Tesla CEO Elon Musk tweeted Thursday that production on its long-delayed all-electric semi truck has started with the first deliveries beginning in December.
The automaker introduced an all-electric Class 8 truck prototype, dubbed Tesla Semi, during a splashy November 2017 event held in Hawthorne, California, on the grounds of the company's design studio and Musk's other company, SpaceX.
The reveal came more than a year after Tesla launched a trucks development program, which was steered by Jerome Guillen, a former Daimler executive who joined the company in 2010. Guillen left Tesla in 2021 just a few months after his position was changed from president of the company's entire automotive business to a more narrow role leading Tesla's heavy trucking unit.
Tesla initially planned to start producing the semi truck in December 2019. However, the program suffered repeated delays.
Last year following Guillen's departure, Tesla pushed production of the Semi truck program to 2022 due to supply chain challenges and the limited availability of battery cells, the company said during its second-quarter earnings report. As of January 2021, the company had finished engineering work on the Semi and was on track to begin deliveries that year. But even then Musk warned that the availability of battery cells could limit the company's ability to produce the Semi.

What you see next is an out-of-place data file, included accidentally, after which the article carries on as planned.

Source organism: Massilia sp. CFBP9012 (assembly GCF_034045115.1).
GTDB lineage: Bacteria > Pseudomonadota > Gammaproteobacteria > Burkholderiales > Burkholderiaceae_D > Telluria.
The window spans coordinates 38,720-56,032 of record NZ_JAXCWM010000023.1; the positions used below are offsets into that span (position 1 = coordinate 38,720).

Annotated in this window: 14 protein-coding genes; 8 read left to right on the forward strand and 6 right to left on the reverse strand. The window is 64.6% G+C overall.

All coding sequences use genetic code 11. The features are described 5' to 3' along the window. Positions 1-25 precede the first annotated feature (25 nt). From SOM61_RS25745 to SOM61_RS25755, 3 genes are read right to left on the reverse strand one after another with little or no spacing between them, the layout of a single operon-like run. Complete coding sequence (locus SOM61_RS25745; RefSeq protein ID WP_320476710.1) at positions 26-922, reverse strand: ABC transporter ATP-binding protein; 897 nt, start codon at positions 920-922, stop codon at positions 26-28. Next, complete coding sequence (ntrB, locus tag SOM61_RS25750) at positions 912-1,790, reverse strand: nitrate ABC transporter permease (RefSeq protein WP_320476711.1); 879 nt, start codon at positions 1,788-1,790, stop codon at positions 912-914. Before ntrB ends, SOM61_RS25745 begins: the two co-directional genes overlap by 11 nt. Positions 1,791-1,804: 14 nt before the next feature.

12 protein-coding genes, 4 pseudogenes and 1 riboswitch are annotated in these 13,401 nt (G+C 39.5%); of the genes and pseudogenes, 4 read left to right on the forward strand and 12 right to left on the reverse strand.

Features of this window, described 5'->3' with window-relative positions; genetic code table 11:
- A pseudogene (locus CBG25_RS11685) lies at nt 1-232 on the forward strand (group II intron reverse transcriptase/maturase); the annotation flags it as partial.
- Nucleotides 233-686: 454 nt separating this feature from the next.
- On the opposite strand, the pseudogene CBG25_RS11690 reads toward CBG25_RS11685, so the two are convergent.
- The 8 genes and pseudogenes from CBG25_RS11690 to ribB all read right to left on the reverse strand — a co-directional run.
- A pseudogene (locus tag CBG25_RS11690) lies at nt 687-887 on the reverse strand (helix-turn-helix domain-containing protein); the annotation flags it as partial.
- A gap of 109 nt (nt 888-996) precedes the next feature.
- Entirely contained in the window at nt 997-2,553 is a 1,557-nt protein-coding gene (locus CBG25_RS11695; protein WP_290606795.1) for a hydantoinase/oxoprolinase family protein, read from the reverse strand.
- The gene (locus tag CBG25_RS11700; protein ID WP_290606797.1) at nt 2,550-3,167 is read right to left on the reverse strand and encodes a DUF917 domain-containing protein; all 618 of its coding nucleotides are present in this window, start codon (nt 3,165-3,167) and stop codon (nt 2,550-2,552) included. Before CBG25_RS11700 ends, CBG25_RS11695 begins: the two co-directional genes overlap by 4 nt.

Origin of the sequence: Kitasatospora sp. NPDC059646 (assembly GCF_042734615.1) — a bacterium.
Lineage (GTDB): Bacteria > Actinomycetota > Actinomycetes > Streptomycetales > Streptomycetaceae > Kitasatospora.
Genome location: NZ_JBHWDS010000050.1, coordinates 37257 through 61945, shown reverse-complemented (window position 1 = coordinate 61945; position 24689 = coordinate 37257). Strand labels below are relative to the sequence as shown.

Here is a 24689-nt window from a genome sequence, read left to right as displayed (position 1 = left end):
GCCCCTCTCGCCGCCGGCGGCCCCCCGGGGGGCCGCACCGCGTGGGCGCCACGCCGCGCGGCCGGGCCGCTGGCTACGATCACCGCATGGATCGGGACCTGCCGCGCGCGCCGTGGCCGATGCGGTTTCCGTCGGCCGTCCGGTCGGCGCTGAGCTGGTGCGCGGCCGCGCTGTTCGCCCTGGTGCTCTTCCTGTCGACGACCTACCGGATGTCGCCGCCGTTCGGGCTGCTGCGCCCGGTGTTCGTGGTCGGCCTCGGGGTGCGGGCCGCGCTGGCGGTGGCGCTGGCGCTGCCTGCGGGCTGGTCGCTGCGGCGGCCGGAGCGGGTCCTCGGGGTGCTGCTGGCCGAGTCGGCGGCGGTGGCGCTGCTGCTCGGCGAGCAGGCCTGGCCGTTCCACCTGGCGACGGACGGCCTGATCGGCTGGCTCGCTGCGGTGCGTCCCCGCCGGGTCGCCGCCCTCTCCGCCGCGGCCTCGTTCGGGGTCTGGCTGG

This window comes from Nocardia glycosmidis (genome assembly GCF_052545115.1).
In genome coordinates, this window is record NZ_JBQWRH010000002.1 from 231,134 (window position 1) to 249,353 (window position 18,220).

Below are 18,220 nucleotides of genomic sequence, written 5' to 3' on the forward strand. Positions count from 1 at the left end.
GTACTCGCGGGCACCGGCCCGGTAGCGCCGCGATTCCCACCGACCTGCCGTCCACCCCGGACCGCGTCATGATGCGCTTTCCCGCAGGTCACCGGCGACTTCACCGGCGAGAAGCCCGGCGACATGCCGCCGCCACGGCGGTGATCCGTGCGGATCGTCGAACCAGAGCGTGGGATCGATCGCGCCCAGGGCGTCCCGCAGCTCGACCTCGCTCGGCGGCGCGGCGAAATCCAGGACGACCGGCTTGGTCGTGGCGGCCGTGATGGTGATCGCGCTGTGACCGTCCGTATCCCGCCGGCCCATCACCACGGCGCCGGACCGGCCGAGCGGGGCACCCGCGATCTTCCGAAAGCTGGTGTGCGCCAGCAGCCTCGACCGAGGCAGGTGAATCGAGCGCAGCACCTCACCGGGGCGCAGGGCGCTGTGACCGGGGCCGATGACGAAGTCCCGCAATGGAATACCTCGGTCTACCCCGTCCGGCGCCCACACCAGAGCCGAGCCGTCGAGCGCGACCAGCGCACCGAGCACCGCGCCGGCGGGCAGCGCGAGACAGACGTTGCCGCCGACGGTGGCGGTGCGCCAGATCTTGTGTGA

The delays haven't prevented the company from landing reservations, which were $5,000 at the unveiling, from a number of high-profile companies, including Anheuser-Busch, Pepsi, Walmart and UPS. Musk tweeted that Pepsi, which ordered 100 trucks back in December 2017, will be the first customer to receive the vehicles.
Deliveries to Pepsi are expected December 1, Musk said.